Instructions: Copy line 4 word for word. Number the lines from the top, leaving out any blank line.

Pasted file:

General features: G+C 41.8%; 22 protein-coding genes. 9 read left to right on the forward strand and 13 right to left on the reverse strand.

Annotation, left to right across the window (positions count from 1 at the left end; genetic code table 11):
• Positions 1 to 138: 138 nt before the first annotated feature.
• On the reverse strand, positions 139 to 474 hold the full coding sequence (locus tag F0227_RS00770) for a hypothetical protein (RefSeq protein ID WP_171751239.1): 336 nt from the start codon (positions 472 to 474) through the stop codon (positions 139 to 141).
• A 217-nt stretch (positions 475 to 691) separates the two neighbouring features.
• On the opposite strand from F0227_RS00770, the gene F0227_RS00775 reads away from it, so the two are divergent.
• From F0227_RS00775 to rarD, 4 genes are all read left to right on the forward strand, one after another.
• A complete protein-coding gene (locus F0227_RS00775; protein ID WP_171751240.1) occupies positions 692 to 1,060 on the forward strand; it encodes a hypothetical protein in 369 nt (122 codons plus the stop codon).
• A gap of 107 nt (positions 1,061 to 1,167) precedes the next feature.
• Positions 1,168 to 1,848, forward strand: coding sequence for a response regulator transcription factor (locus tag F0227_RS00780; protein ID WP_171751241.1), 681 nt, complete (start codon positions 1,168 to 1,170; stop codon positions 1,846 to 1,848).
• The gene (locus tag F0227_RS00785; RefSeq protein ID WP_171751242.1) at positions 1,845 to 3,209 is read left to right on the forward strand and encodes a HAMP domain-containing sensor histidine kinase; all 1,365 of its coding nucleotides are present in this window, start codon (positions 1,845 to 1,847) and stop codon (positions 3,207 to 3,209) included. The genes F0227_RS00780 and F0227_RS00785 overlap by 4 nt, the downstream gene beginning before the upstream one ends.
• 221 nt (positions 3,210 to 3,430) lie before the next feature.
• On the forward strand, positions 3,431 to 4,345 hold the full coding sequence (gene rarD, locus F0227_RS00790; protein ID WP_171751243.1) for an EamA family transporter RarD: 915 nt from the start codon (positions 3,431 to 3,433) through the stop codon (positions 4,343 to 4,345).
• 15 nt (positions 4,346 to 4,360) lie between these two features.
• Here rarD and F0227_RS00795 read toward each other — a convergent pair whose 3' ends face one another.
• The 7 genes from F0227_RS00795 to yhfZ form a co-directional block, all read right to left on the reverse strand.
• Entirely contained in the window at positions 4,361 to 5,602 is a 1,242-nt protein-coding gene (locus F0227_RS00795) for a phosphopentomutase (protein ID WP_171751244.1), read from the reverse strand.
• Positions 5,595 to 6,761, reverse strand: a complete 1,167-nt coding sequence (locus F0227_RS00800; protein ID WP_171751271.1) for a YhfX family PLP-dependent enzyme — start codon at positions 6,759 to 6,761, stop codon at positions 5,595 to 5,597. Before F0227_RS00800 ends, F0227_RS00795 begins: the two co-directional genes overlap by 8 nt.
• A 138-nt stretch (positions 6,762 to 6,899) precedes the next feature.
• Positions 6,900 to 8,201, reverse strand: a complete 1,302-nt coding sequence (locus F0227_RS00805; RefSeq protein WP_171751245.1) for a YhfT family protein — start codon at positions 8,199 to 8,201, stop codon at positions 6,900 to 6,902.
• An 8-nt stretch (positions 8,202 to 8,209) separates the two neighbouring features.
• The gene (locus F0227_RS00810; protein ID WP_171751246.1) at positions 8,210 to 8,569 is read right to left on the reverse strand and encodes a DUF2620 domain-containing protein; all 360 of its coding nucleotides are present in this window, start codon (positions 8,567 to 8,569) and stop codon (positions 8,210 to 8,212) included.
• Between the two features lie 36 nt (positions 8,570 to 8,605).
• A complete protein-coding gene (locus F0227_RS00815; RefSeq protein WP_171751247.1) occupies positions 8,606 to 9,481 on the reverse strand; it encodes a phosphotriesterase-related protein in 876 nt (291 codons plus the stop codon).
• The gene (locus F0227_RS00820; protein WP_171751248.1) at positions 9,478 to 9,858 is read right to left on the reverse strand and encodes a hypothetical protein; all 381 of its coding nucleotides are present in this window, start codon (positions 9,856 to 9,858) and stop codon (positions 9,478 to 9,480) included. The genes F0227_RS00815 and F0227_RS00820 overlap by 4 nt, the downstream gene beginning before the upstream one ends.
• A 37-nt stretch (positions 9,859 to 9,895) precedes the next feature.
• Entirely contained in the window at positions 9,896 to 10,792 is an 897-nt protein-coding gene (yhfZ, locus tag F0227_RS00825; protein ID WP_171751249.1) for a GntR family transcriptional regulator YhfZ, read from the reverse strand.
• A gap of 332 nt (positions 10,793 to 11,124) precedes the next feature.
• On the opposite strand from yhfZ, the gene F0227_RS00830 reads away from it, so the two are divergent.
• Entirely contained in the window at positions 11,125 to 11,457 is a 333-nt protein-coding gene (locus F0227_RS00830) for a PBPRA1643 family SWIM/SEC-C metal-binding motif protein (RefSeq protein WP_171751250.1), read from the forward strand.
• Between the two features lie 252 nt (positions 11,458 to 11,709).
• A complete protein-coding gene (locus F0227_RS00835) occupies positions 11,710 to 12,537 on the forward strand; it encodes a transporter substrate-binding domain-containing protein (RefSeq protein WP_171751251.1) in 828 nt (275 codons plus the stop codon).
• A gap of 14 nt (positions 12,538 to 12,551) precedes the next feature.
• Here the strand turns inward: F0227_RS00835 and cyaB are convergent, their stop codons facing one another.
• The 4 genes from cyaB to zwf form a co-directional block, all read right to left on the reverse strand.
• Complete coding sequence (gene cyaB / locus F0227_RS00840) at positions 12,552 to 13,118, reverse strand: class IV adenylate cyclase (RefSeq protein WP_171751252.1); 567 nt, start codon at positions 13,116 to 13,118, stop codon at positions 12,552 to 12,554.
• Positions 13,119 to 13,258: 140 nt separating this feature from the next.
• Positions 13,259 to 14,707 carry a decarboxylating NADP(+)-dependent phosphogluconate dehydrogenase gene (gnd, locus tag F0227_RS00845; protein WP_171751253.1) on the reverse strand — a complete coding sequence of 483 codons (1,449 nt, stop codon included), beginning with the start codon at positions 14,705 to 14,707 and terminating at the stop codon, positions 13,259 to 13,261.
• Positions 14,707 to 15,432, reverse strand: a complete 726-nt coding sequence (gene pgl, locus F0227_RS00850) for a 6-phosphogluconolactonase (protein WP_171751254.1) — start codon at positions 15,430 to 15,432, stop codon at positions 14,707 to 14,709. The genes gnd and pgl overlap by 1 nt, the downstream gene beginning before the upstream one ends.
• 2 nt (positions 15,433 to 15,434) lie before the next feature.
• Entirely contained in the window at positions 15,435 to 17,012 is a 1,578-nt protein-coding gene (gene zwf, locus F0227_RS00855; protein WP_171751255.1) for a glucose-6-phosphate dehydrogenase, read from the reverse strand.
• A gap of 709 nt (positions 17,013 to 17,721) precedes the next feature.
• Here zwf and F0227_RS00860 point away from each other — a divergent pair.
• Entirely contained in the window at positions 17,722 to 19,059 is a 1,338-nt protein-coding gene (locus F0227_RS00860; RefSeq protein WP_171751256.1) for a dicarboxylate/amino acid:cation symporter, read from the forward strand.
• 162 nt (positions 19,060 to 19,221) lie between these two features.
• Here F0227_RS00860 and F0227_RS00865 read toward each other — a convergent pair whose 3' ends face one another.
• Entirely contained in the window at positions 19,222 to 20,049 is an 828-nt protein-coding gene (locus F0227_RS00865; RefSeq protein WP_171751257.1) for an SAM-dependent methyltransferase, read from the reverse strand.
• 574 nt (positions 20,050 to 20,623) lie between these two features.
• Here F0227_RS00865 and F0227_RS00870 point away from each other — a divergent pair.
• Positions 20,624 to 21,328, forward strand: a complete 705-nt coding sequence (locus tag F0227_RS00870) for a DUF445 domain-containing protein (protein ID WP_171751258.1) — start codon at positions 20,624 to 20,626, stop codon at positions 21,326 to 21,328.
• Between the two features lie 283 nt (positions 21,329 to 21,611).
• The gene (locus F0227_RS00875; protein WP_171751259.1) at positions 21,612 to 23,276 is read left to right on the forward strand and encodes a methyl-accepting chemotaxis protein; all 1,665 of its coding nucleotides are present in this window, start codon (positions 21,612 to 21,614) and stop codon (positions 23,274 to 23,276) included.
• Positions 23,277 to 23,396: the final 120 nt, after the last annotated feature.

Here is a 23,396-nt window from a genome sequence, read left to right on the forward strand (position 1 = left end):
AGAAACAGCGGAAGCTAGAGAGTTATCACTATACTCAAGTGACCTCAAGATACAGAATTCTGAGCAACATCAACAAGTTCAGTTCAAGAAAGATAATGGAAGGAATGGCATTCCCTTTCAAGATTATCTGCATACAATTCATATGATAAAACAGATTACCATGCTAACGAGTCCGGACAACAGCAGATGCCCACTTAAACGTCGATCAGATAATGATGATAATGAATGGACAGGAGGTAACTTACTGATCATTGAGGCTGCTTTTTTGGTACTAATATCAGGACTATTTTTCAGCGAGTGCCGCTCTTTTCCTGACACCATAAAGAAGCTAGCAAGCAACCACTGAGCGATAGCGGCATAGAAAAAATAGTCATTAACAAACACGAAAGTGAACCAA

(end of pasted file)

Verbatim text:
• On the reverse strand, positions 139 to 474 hold the full coding sequence (locus tag F0227_RS00770) for a hypothetical protein (RefSeq protein ID WP_171751239.1): 336 nt from the start codon (positions 472 to 474) through the stop codon (positions 139 to 141).